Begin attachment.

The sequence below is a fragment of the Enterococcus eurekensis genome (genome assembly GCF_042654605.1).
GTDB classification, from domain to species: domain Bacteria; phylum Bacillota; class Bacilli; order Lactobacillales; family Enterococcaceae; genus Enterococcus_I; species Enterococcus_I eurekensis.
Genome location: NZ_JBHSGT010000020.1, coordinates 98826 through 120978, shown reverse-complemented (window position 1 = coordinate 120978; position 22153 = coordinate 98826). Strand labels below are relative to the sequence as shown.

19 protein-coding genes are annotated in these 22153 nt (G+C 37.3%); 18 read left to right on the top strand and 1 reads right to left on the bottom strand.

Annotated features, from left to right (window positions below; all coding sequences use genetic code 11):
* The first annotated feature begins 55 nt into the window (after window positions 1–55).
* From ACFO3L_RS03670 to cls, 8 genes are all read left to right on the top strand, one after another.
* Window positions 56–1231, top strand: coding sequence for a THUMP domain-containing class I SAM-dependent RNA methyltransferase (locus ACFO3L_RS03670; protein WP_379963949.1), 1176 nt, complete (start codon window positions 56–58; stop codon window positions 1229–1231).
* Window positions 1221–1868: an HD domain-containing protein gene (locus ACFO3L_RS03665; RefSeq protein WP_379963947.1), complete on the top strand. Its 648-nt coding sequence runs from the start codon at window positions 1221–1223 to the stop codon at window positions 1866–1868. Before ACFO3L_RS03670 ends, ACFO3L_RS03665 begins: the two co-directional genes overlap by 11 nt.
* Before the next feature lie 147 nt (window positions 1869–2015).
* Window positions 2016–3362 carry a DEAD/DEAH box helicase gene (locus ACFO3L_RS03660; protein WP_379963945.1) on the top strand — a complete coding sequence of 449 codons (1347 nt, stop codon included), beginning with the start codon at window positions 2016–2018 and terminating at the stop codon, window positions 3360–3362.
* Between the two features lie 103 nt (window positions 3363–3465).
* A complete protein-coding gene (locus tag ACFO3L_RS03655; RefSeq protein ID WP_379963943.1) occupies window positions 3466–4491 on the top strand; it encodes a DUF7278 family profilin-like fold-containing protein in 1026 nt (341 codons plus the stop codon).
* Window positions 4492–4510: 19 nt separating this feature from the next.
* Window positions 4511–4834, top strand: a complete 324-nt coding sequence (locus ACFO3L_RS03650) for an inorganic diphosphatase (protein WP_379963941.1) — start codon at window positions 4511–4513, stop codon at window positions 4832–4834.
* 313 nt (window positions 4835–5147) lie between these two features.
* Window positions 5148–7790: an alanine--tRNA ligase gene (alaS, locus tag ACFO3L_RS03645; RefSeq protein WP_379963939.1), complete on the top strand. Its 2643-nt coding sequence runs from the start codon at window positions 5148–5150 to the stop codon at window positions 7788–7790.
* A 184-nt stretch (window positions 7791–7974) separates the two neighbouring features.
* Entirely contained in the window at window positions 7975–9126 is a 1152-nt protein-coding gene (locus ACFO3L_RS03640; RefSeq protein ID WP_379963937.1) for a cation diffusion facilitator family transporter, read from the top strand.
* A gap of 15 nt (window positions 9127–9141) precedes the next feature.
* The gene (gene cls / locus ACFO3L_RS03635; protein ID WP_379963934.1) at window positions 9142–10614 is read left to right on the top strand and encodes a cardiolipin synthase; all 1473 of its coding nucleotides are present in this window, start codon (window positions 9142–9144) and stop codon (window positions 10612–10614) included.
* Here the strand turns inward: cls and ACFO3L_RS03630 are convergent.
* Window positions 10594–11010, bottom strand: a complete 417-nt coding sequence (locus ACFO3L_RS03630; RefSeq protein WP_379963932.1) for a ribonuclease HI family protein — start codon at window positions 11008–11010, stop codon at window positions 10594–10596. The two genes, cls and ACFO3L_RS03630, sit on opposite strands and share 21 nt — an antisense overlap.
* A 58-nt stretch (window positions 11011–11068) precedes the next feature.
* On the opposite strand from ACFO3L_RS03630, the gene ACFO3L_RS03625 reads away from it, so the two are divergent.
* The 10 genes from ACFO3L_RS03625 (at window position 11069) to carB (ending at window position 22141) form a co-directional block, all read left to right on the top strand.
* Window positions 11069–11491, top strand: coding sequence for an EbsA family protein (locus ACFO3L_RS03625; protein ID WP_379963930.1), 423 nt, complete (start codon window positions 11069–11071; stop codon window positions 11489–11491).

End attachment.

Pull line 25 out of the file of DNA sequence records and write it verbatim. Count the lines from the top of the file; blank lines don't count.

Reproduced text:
* On the opposite strand from ACFO3L_RS03630, the gene ACFO3L_RS03625 reads away from it, so the two are divergent.